The State of the Union: A Primer for Real Estate Investors
In his State of the Union address tonight, the president is expected to refocus his national policy agenda on the competing challenges of job creation and the precarious condition of our public finances. Exacerbating the lack of progress in the labor market and in developing concrete plans to address the deficit, last November’s election results and the buildup to the next campaign necessitate more visible efforts on both fronts.
Property investors have a clear stake in these efforts and in their outcomes. A sustained improvement in labor market trends, in particular, remains a crucial missing piece in the real estate recovery. In New York, more than in any other market in the country, the current investment trajectory anticipates an acceleration of job growth that has yet to evidence itself. Improvements in pricing that are supported by competitive inflows of debt and equity risk decoupling from fundamentals if the job market does not show increased vigor.
Linking the Deficit and Jobs
With the recession now over for longer than it lasted, federal spending remains at unsustainably high levels, undermining the long-term economic competitiveness of the nation. In advance comments over the weekend, President Obama signaled that he will concede this point in his address. In creating the bipartisan deficit commission—formally, the National Commission on Fiscal Responsibility and Reform—the administration has attempted already to clarify that the issue is rising in its order of policy priorities.
How is it possible that the deficit, which ballooned in response to the threatened collapse of the financial system, remains so far above its trend level in the denouement of the crisis? The large-scale interventions in support of the financial system and key industries, such as the auto sector, have been winding down for some time. In the initial stages of the financial crisis, federal commitments on these fronts accounted for a large share of the growth in outlays. But many of those commitments have subsequently been repaid, in whole or in part. Now, apart from the serious structural gap between revenues and expenditures, the excess budgetary imbalance is largely attributable to the recalcitrance of the labor market.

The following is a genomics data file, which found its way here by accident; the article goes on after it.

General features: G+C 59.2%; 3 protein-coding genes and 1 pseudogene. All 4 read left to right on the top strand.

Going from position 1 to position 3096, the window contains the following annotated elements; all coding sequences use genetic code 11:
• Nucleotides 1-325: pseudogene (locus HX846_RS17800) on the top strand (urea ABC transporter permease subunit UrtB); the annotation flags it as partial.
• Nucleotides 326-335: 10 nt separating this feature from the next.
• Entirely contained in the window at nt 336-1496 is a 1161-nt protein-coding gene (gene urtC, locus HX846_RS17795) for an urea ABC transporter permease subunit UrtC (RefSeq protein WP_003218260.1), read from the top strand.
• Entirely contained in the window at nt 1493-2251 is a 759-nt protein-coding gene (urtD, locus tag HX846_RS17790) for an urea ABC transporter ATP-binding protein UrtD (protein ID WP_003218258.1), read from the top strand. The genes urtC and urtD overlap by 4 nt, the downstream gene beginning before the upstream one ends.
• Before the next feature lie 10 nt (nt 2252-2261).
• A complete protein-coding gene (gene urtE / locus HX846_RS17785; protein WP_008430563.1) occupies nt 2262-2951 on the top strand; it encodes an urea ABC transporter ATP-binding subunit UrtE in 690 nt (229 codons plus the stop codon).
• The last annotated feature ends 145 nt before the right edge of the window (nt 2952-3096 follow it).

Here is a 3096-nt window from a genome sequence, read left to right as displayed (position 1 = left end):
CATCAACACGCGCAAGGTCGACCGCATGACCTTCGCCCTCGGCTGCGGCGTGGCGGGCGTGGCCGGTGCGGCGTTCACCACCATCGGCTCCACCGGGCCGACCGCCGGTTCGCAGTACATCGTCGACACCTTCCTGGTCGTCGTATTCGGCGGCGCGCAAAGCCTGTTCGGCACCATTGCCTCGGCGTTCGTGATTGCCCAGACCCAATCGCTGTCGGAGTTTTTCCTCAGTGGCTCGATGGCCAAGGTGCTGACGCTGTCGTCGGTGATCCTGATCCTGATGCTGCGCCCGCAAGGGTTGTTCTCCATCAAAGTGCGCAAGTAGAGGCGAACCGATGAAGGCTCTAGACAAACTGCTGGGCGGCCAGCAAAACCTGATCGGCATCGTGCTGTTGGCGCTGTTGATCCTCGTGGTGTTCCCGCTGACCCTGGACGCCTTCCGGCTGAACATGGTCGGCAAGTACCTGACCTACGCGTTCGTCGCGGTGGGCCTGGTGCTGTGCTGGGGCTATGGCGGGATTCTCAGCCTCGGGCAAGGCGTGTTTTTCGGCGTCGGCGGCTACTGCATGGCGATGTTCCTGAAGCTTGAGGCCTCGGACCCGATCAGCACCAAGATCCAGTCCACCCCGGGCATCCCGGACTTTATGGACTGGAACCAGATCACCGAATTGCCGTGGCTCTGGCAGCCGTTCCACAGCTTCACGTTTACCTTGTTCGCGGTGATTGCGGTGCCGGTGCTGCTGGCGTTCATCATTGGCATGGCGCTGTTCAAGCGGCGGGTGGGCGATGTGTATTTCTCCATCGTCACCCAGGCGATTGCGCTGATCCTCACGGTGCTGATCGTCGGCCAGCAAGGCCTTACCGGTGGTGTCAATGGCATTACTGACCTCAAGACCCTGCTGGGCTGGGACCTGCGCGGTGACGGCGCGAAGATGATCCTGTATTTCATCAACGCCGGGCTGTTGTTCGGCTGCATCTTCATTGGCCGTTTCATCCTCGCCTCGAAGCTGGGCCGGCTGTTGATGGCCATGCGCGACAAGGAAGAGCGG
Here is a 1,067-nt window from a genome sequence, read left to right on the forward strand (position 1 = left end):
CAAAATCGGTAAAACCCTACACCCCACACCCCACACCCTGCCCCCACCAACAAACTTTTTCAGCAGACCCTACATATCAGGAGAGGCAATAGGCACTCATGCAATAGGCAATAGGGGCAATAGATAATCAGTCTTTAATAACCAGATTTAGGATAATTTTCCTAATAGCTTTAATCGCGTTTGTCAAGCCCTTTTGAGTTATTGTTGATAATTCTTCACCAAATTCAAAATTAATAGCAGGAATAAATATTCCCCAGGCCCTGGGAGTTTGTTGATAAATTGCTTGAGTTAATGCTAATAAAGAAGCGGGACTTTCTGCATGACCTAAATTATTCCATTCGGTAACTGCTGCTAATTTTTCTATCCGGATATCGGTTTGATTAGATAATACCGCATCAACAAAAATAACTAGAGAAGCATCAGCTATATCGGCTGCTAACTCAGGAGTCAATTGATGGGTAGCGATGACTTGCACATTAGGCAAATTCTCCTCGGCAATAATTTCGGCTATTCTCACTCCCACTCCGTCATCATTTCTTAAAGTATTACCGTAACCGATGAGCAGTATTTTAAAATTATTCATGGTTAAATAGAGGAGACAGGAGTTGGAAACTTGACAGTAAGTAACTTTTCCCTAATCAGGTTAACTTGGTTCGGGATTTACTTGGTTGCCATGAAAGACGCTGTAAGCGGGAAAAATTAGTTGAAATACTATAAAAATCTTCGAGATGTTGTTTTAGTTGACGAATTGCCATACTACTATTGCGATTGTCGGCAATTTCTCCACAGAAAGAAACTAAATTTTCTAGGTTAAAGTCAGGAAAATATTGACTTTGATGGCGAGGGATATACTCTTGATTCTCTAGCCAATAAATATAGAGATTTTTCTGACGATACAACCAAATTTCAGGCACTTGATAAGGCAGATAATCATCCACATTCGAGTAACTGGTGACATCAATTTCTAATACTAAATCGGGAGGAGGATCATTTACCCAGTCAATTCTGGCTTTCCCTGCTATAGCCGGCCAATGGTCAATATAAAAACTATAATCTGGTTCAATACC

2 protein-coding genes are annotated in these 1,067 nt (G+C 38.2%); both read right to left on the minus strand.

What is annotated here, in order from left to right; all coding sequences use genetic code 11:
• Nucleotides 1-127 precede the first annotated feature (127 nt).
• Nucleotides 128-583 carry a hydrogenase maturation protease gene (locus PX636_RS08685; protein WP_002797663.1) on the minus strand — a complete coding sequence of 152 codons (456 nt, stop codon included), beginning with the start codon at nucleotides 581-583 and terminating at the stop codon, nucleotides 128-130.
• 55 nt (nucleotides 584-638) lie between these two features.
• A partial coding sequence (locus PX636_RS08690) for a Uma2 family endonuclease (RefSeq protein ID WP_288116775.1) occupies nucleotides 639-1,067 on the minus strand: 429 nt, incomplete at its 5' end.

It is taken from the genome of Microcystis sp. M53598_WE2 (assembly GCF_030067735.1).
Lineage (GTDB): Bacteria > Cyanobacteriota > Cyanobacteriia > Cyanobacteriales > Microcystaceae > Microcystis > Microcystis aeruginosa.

In spite of strong growth in corporate profits, firms remain resistant to adding new workers. As of December, 14.5 million Americans were unemployed, within range of the all-time high set in October 2009. Lost income tax revenue, alongside the costs of social support and job-creation programs, have precluded a narrowing of the deficit. Federal unemployment compensation, for example, is estimated at $194 billion for fiscal year 2010, more than five times the level in 2007. Overall, the Income Security budget has ballooned to $685 billion, nearly doubling from levels that prevailed before the recession began. To tackle the deficit, policy makers must address the structural imbalance between spending and revenues but must also ensure that high rates of unemployment do not become an entrenched feature of our economy.